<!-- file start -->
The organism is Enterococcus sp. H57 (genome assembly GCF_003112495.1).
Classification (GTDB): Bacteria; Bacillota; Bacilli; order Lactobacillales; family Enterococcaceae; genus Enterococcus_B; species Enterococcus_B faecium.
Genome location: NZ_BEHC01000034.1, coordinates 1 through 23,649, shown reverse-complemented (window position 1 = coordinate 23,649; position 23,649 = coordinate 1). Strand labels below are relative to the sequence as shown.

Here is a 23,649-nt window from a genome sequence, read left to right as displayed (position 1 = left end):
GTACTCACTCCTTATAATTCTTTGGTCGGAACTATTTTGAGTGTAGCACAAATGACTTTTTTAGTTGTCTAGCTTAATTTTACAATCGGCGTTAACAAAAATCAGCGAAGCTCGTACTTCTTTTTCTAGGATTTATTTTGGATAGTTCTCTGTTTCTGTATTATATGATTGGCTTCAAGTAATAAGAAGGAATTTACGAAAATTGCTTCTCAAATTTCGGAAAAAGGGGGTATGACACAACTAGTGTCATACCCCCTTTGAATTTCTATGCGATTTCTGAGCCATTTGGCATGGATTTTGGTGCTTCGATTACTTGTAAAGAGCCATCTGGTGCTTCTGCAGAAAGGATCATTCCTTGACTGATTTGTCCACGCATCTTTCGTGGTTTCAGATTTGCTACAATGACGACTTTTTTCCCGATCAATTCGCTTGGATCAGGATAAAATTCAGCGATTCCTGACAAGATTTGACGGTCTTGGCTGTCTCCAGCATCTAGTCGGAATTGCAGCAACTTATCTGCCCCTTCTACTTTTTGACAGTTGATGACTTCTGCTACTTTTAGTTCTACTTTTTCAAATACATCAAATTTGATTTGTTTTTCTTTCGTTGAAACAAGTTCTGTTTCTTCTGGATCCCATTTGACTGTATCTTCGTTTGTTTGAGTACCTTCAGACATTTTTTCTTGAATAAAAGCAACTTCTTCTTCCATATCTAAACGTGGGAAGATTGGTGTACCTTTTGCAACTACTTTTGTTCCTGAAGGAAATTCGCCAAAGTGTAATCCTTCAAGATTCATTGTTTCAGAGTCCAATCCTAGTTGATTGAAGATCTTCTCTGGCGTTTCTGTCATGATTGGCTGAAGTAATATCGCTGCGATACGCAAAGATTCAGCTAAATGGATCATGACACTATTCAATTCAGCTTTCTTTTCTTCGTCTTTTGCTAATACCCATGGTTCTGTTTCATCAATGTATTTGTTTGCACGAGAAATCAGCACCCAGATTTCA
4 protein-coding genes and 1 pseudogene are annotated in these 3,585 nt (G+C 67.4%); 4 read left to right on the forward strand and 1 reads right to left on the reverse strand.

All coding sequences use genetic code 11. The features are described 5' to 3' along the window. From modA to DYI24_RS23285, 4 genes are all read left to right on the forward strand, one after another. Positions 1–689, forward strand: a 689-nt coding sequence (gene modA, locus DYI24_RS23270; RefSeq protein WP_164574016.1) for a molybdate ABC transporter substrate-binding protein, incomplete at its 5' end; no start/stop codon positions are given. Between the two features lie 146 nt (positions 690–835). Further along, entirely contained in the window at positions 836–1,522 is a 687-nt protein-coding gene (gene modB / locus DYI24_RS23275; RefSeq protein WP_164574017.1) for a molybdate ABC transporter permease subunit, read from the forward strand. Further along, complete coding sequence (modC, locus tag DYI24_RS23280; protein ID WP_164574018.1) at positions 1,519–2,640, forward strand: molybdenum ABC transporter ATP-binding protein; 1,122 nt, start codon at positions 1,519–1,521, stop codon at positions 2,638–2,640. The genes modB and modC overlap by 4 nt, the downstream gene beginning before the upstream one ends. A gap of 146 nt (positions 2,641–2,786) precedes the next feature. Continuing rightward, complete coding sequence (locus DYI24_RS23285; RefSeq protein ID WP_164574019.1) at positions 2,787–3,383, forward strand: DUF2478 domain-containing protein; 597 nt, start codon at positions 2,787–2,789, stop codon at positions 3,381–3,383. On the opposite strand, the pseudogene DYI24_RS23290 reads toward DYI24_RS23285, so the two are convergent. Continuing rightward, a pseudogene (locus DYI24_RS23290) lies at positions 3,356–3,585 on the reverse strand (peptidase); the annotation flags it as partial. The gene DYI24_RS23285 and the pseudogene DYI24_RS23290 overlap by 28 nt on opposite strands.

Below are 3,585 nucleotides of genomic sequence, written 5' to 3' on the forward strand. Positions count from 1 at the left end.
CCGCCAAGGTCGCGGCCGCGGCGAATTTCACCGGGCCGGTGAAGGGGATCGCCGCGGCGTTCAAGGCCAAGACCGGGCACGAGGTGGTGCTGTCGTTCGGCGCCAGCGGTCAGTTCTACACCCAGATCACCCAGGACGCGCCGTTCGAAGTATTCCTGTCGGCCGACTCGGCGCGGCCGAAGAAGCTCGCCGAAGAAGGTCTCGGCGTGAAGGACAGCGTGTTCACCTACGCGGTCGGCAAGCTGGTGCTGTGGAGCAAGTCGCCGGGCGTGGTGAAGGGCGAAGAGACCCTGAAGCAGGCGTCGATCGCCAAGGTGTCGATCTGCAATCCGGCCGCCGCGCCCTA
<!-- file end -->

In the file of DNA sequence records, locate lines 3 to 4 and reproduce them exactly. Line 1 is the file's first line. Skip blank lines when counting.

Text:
Genome location: NZ_BEHC01000034.1, coordinates 1 through 23,649, shown reverse-complemented (window position 1 = coordinate 23,649; position 23,649 = coordinate 1). Strand labels below are relative to the sequence as shown.

Here is a 23,649-nt window from a genome sequence, read left to right as displayed (position 1 = left end):